I feel in the deepest part of me that all of the gifts I have been given, all of the class, color, educational and other privileges I have amassed during my 37 years on this planet can be best used in the service of amplifying my students’ voices, and recentering their experience as the motor which should drive all our endeavors on campus. In my darker moments, in the midst of exhaustion or isolation, I have to remind myself that it is this work itself that makes me well, moment to moment, not its outcome. Of course, this doesn’t preclude stepping back from time to time, in order to be well enough to really be present for students, and for myself.
After all this time, after my seven years of struggle here, I can safely say that the most difficult part of it all has been my colleagues’ constant insistence on reducing me to less than I am. To simply a loud, raucous, uncontainable, dangerous black female body. They are everywhere on campus: on the stairs, in elevators, waiting in lines, laughing in the hallways, writing in class. And above all, they must always, always be contained. This ongoing and ubiquitous process of both containment and surveillance, for me, is the very definition of illness.
We find this irony, of having long been the student, and now the teacher, both difficult and necessary. Oftentimes, our power placement within the institution is analogous to that of the students of color who we try to serve. What can be said about an institution — and by extension, the society in which it is located – when it fails to level the playing field for some educated professionals, barring them from access to power, autonomy, isolating them as irrelevant “Others,” and compromising their physical health and well-being? All of this is a direct consequence of our daring to speak our truth, and/or our attempt by our very presence on the campus to restructure or center our identities. We come to an institution where whiteness is very much still centered, in terms of pedagogy, where the students who look like you are treated like sloppy seconds, and the ones who don’t are treated like “the real thing.” We are in a space where Black female bodies are routinely disciplined by lawyers, managers, students, and colleagues, for daring to be unapologetically Black and female at the same time.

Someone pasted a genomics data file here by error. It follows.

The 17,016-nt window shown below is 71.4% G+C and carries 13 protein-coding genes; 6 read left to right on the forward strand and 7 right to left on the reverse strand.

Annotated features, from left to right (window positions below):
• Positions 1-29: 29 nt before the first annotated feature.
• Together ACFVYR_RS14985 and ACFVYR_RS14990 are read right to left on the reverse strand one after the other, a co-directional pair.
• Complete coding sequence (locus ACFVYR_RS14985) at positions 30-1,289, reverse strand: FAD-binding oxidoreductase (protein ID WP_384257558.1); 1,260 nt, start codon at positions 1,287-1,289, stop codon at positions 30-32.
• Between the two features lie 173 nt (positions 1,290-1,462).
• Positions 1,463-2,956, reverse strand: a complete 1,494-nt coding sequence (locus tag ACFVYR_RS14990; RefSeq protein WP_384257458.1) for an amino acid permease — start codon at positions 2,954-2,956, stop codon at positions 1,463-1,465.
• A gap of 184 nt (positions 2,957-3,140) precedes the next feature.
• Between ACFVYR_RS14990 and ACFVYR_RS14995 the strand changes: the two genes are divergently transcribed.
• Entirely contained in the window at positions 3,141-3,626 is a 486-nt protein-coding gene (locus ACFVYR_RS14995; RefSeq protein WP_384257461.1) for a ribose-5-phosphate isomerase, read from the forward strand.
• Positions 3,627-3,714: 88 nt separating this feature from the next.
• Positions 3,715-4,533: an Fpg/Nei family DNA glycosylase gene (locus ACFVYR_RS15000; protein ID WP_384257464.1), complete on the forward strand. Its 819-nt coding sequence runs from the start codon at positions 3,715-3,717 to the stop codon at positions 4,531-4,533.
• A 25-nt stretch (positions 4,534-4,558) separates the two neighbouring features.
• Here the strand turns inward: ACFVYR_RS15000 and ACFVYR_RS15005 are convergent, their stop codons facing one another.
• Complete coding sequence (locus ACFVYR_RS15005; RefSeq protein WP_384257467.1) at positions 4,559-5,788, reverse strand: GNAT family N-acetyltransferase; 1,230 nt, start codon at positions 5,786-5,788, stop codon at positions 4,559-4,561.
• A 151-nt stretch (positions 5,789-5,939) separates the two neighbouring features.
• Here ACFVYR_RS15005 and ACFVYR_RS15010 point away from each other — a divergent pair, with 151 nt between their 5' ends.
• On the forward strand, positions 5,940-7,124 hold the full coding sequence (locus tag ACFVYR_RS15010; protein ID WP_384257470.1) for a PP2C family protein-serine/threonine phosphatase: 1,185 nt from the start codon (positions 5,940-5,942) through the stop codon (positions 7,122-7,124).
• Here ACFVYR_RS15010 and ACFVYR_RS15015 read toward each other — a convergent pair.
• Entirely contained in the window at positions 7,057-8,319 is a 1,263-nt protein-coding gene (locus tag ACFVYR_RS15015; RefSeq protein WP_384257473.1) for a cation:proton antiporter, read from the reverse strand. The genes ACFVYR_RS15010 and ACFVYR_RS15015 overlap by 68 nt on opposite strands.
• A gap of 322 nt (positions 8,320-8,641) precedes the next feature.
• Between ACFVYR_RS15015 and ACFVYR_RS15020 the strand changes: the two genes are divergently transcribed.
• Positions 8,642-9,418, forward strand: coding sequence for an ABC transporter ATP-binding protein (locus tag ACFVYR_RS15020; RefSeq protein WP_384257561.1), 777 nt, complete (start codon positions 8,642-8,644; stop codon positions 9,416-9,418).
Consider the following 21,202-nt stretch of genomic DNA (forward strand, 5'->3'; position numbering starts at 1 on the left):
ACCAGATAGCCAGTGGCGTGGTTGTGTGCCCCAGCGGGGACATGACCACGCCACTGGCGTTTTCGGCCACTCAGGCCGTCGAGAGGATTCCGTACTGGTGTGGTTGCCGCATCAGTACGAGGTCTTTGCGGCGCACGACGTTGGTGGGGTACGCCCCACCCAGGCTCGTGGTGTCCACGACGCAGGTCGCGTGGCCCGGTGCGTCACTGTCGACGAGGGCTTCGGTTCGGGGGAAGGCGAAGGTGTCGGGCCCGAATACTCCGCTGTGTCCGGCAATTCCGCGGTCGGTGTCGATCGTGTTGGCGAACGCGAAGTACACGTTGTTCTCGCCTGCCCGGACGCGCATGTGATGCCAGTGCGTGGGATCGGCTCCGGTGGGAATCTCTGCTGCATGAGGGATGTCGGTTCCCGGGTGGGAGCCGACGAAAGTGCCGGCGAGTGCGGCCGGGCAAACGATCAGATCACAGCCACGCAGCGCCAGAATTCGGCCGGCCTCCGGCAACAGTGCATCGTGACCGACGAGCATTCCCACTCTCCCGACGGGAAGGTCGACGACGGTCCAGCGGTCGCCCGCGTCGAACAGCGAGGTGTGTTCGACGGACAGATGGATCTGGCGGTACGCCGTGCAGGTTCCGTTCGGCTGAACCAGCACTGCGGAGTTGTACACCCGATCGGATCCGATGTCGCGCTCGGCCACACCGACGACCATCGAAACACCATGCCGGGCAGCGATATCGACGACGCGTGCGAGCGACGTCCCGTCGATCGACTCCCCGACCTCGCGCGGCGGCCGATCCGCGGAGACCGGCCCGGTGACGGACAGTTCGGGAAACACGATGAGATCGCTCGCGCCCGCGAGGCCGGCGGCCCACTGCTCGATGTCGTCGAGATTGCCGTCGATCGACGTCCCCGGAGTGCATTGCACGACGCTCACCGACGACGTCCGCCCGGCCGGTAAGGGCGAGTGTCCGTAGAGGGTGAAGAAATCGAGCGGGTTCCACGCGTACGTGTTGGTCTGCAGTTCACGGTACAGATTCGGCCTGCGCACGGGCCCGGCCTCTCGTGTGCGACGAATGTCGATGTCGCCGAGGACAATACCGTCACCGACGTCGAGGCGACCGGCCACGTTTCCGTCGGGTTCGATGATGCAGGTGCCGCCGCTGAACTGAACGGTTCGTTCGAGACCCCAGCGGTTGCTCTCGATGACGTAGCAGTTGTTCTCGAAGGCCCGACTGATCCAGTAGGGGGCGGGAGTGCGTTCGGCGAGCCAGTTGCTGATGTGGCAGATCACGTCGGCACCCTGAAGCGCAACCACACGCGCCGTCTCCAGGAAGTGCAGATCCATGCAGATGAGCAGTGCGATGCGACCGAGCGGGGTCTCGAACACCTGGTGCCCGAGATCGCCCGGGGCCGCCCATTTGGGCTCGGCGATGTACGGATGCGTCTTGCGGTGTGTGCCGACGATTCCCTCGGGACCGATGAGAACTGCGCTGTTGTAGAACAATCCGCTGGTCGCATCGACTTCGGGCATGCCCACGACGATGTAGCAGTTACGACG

What one reluctantly comes to understand, is that for all your work as a teacher, for all of your hope to transcend the prevailing societal racial order, you have somehow, unwittingly, found yourself smack dab in the middle, through no fault of your own, of a devastating racialized project. And it bears its weight on your agency: your insecurities, your intellectual capacities, your ability to do this work. You question why and if you need to be in this work at all, which as a footnote, gets to why so many black women feel they do not need to be in the academy.
It is in these moments that I have to go back to my son’s black hair, and its curl, loose in its innocence and carelessness, because it has not been touched by this racial project that you, your mother, and your mother’s mother could not escape.
Then there are some other, more basic realities that you step into because now that you are a black faculty member, you have to put food on the table, you have to pay the car note. What can I do? You ask yourself.
In the end, we can only bear witness.
We can write.
We can continue to organize when and where we can.
Because there is no escape. Where can we go? Is there a place where the dominant paradigm is not a violent force acting upon women of color, our children, and our families?
In this context, wellness is tied to what it has always been tied to: surviving and thriving. In the tradition of ancestors, we find a way to survive and to speak truth. To be oppositional. To create community. And we cannot make assumptions. In a good way, community-building has become more complex in this age where race is understood as post-biological.
Finally, ultimately, as educators, wellness means helping, serving, and educating others, as you help, serve, and educate yourself.
*My colleague is not comfortable sharing her name because many of the conditions that we describe are predominate nationally, and she is just about to go on a job search and fears repercussions from telling the truth.
Shannon Gibney teaches writing, journalism, and African Diaspora Studies at Minneapolis Community & Technical College. Her critical and creative writing have appeared in a variety of publications. She considers herself an educator, artist, and activist.